Short, gleeful and precise.

READ REVIEW

MISSOURI BOY

One artist’s mild childhood, told in episodic flashes.

It’s been a while since we’ve seen a tale of growing up that trades neither in overwhelming nostalgia nor sheer, unmitigated dysfunction, so the publication of this illustrated memoir by Myrick (Bright Elegy, not reviewed) is especially welcome. The artist’s upbringing in a small Missouri town not far from St. Louis is chronicled in self-contained episodes identified by year, beginning in 1961 and ending in 1985. Each chapter is an evocative vignette that could almost stand on its own, and several have a Bradbury-esque glow, while darkness falls over some sections. In “My Father’s Hands,” which begins with the family dressing for court, Myrick’s oldest brother, “head bowed, hippie beard pressed against his chest,” gets a ten-year sentence for bank robbery. The most imaginative of these episodes compares his pregnant mother’s swollen belly to the distended shape of “one dying grandmother bulging with the death growing in her stomach,” then envisions the birth of the artist and his twin: “We enter the world, my brother and I . . . with the circle of life wobbling unsteadily. Attached to a grandmother we will never meet.” Most of these stories began as poems, and their elliptical lilt remains, accentuated by Myrick’s artwork (color by Hilary Sycamore), replete with haunted eyes and giant, toothy smiles. By the end, when his youthful self shakes off the past (“I feel the presence of my local gods waning”) and he heads for California, readers may feel wistful for a childhood they never experienced.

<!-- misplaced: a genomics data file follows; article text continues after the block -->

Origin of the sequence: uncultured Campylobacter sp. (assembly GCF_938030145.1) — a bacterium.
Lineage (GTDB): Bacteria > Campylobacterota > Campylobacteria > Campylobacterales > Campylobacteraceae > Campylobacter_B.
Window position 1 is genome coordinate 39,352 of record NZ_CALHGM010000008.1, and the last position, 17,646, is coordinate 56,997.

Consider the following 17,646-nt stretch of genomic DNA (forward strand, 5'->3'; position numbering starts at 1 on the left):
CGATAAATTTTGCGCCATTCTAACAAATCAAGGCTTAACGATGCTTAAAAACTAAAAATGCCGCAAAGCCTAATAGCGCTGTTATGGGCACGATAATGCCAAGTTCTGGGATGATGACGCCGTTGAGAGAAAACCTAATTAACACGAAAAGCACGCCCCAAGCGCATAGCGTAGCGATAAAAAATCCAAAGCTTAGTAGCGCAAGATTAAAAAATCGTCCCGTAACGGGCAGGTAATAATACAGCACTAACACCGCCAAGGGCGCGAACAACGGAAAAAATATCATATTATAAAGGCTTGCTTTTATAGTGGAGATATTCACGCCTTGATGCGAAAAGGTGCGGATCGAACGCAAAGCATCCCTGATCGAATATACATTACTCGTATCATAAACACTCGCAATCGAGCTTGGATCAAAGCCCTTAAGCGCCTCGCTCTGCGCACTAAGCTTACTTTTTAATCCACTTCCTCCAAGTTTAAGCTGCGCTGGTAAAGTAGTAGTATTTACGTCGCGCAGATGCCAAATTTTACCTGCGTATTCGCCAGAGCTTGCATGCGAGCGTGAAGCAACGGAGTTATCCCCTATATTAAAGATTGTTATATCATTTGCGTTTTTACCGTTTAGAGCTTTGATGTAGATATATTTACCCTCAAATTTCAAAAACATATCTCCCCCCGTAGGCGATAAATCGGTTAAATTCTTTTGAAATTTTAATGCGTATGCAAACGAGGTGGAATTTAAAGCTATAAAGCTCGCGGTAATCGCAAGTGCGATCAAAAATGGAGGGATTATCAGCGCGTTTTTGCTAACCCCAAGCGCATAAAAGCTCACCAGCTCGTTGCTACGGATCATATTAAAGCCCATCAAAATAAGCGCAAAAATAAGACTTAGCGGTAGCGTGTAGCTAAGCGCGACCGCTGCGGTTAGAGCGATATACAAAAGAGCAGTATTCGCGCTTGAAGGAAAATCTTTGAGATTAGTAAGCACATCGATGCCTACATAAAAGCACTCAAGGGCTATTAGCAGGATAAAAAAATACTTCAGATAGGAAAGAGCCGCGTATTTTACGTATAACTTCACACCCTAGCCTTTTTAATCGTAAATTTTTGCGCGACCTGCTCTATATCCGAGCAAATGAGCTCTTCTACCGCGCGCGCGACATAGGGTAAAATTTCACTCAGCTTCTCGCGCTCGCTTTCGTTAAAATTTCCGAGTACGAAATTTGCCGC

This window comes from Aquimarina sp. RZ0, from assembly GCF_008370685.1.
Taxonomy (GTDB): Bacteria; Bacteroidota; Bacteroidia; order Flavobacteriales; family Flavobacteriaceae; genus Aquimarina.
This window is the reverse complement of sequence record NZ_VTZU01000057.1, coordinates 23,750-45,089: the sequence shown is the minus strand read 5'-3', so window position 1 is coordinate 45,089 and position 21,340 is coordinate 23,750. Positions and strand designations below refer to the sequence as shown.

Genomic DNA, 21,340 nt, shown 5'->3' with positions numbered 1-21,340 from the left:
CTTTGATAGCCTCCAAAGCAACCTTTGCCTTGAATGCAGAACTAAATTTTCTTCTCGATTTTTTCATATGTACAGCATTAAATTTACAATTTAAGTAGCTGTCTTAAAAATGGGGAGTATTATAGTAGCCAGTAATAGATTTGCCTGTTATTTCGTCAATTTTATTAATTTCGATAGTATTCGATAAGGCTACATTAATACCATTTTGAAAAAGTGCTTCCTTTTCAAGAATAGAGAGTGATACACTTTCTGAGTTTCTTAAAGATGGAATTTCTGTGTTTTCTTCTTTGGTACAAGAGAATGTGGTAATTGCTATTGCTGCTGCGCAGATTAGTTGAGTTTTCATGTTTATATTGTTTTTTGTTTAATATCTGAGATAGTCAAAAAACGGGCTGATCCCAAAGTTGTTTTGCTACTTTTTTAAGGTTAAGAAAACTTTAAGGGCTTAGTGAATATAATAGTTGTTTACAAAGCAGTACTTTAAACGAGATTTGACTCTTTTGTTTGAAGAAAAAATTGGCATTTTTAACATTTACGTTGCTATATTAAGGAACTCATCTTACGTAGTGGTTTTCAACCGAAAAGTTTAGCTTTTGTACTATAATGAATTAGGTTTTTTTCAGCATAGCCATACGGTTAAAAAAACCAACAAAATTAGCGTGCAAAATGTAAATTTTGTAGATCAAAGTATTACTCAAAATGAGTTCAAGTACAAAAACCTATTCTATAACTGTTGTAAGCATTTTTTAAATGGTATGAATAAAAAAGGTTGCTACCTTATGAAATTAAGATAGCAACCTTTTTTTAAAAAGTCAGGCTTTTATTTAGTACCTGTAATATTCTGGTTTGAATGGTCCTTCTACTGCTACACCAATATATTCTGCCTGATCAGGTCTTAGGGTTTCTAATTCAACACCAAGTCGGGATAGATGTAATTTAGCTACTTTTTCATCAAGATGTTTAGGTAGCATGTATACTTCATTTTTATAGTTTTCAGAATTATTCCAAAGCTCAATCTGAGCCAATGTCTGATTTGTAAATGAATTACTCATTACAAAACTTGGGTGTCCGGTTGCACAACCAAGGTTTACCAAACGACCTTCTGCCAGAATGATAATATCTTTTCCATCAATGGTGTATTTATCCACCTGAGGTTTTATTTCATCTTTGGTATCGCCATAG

Short, gleeful and precise.

Pub Date: Sept. 5, 2006

ISBN: 1-59643-110-5

Page Count: 112

Publisher: First Second/Roaring Brook

Review Posted Online: May 20, 2010

Kirkus Reviews Issue: Aug. 1, 2006

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This engrossing Indigenous tale remains a tribute to the missing and murdered and a clarion call to everyone else.

SURVIVING THE CITY

From the Debwe series

A debut YA graphic novel finds a teenager emotionally and then physically adrift as her home life worsens.